In 1973, a strange phenomenon occurred during a bank robbery in Stockholm, Sweden. It earned the name "Stockholm Syndrome." During this bank robbery, the captives became emotionally attached to the bank robbers. The film Stockholm examines those events, remaining true to many of the details regarding this almost comical event. The tongue-in-cheek delivery gives this film an Apple Dumpling Gang feel, but it was a worthwhile afternoon diversion.
Lars Nystrom (Ethan Hawke) is not your typical bank robber. Although he has a violent past, he also has a soft spot. He is Swedish, but has an "American" accent. When he walks in to rob the bank, it feels as casual as taking the dog for a walk. It doesn't feel planned out. Lars has simple demands. He wants his former cellmate, Gunnar Sorensson (Mark Strong) released from prison. He wants one million dollars in US Currency. He wants a 1968 Mustang fastback "like the one Steve McQueen drove in Bullitt. These are seemingly simple demands. Sorensson works out a deal with Swedish police to act as a mediator, but changes his mind once he becomes involved in the crazy plot. While the pair are stuck in a bank vault with their captives, the police attempt to drill a hole through the ceiling to gas them out or force them to surrender. In the process, a bizarre set of antics set up a keystone cops versus the apple dumpling gang type interaction that borderlines on slapstick comedy at times.
Stockholm has fertile ground for material. The true story aspect makes the film a bit more compelling. However, it likely overplayed the zaniness in order to make things a bit more interesting. Unfortunately, the film suffers at times with painfully sluggish pacing. The pacing hurt an otherwise brilliant film. The dialogue was sharp, the characters were engaging and the story was compelling. It was an interesting chapter from history to examine. It lost a bit of my interest when it bogged down from time to time. However, I still found the film worthwhile.
Stockholm benefits from a rock solid cast. At its core, this film has Ethan Hawke and Mark Strong as the bank robbers and Noomi Rapace as the primary captive. These three actors are a firm foundation to build a film on. They provided the film balance and captivated my attention. They brought their characters to life. Christopher Heyerdahl was also strong as the police chief. He is one of those actors you recognize but can't quite place where you know him from. He has been in quite a few movies and television series, but doesn't generally have lead roles. The rest of the cast had minor roles and did little to affect the film. The strong leads set this film up for success.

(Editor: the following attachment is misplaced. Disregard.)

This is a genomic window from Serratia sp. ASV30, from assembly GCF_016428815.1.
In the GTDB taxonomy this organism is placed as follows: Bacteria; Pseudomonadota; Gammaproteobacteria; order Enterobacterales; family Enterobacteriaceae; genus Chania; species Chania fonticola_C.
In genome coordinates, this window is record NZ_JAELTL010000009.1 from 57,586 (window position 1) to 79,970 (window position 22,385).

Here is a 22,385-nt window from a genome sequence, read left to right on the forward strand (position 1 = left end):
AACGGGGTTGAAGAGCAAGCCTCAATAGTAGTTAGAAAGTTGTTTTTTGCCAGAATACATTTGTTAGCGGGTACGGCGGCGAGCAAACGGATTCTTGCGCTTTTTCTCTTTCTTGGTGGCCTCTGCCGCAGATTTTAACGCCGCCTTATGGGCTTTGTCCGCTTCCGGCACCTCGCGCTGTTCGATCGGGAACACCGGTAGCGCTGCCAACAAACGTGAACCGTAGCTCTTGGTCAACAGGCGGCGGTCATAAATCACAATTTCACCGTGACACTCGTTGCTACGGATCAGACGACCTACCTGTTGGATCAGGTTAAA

Stockholm is one of the most tame R rated films I can recall. The film has some violence, albeit minor. One police officer is shot in the face, but it is not at all graphic. Another character is shot while wearing a protective vest. There is a lot of shouting and threatening violence, but very little violence. The film also has strong language and some adult themes. Overall, there wasn't much in this film that you wouldn't find on television. I wouldn't set an age range on this film. The material just didn't seem to warrant an R rating to me. Run time is one hour, 32 minutes.
Stockholm is based on true events. I am sure a great deal of this film was fabricated to make things zanier than they actually were. I am sure the true story was very tense and had little in the way of laughter. The film does track actual events and includes the major themes of the original events. The film was packaged well, with a great cast. However, the pacing was my biggest complaint. With better pacing, this film could have been on my "don't miss it" list. Instead, I will place it in the category of a worthwhile matinee screening. 7.5/10.
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